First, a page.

Online and blended learning can help make higher education teaching more interactive and efficient, but staff often lack confidence in using technology and have little or no time to learn. Sarah Sherman describes how a group of London institutions have launched online training to tackle this problem.
The Open University (OU) has led the way in pioneering innovative methods of teaching and learning. Mike Sharples, professor of educational technology, at the OU tells Rosie Niven how technological changes and better learning analytics is making its teaching more effective.
As classrooms become more connected through students' use of their own devices in lectures and seminars, universities are responding in exciting ways. Gunter Saunders and Federica Oradini describe how the University of Westminster is embracing these changes by transforming their classrooms.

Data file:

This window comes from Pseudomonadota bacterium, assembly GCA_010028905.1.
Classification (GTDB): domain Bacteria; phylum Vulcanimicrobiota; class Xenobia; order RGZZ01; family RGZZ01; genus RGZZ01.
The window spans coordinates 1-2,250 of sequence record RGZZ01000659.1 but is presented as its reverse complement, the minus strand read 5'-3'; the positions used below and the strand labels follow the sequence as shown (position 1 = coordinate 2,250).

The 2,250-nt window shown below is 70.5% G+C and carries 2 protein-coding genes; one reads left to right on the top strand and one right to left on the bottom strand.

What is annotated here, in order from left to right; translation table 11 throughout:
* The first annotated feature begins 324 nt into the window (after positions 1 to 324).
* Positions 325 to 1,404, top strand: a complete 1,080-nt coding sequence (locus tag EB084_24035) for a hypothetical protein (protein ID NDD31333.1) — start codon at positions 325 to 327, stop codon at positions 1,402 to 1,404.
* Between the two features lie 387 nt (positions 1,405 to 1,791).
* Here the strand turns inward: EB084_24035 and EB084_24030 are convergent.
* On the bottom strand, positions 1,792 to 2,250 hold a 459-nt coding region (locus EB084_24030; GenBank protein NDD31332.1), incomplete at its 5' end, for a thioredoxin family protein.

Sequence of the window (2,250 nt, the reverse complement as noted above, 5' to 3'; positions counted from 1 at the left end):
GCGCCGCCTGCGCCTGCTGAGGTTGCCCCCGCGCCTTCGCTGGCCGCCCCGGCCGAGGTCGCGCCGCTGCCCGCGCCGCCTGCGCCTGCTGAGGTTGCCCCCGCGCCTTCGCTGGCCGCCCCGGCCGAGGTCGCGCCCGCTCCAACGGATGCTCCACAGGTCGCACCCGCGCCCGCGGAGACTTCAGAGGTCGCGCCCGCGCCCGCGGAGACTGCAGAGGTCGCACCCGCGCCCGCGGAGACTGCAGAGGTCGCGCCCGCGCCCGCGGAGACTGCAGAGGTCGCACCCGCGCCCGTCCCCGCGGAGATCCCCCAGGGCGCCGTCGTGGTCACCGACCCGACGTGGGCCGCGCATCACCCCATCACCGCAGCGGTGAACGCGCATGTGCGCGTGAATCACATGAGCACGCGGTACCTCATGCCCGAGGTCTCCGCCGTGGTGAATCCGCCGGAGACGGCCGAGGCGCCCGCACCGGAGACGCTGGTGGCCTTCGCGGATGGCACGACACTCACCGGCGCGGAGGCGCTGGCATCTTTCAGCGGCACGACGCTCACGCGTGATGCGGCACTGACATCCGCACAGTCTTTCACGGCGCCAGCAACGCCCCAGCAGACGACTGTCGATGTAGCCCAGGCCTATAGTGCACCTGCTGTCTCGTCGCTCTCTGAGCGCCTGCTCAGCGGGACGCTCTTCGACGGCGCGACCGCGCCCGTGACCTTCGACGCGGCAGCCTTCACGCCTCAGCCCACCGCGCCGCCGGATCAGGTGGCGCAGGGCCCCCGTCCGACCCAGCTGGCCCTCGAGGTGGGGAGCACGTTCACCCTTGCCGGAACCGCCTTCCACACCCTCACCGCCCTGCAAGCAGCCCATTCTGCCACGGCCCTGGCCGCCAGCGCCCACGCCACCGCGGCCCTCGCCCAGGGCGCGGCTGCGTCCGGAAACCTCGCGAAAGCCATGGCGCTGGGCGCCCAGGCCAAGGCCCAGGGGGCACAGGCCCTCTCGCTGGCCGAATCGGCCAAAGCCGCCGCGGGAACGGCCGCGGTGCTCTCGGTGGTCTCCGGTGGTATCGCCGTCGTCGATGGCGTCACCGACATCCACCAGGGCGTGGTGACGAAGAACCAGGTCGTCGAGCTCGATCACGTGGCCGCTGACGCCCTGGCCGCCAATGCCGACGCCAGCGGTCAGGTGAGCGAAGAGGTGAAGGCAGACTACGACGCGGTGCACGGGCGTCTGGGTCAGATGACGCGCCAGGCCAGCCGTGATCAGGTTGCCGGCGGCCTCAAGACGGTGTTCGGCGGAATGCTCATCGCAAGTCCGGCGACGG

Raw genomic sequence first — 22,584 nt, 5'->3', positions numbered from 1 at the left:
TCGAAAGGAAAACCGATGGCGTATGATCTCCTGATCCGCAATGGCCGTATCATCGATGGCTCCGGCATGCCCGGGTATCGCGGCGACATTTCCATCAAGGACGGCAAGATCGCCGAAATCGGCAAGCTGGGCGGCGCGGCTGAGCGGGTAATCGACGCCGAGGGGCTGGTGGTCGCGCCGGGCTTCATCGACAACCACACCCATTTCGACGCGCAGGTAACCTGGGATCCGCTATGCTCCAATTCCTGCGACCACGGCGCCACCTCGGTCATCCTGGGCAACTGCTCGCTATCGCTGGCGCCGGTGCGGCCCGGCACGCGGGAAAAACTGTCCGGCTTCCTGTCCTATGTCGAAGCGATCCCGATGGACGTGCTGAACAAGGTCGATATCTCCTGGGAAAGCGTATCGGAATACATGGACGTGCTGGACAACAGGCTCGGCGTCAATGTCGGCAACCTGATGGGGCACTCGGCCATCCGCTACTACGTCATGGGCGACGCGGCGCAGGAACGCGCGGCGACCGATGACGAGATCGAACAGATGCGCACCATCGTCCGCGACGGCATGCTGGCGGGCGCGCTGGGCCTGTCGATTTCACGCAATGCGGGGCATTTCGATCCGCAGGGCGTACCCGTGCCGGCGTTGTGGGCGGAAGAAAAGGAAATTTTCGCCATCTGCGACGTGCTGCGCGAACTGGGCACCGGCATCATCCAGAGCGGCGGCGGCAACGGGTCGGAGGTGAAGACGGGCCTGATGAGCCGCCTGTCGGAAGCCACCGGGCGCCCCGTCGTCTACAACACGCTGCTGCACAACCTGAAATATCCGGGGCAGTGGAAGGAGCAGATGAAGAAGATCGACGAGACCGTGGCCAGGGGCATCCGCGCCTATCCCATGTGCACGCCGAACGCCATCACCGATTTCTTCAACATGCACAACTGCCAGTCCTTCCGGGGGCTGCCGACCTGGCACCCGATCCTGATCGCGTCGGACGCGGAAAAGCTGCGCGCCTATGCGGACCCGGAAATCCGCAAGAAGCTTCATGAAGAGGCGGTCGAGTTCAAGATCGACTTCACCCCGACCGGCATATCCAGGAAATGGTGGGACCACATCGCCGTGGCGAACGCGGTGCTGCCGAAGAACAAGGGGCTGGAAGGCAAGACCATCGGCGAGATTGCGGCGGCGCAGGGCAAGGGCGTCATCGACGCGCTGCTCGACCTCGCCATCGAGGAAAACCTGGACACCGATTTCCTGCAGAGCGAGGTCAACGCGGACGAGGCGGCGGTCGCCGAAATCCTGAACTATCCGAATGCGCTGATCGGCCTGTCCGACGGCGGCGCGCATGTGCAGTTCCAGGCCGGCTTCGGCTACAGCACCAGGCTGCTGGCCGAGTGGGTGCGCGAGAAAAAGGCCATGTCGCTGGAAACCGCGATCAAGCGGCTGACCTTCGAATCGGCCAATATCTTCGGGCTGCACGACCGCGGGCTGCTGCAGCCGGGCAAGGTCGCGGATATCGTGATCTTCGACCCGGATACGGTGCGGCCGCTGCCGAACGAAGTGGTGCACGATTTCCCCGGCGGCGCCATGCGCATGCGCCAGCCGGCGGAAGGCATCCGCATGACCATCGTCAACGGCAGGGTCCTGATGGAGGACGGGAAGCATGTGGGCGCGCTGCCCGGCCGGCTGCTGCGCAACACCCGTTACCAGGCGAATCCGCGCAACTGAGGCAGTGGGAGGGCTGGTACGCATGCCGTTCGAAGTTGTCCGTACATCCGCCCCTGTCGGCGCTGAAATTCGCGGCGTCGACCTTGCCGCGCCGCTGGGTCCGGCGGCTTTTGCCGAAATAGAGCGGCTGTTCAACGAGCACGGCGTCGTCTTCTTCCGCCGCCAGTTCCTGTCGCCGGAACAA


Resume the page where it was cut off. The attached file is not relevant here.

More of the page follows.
What does an 'employable student' look like in a digital age? And how can universities use technology to help support the development of student employability? Sarah Davies of Jisc has some answers to both questions.
Using learning technology is now part of the job for a growing proportion of the higher education workforce, says the Association of Learning Technology’s Maren Deepwell. She argues that recognition for skills in using technology for learning, teaching or assessment is now needed and invites professionals to help develop accreditation of this growing specialism.
By encouraging his students to have course discussions on Twitter, Lee Dunn from the University of Glasgow started integrating new technology into his teaching. He shares why he did it and reflects on how that's worked out.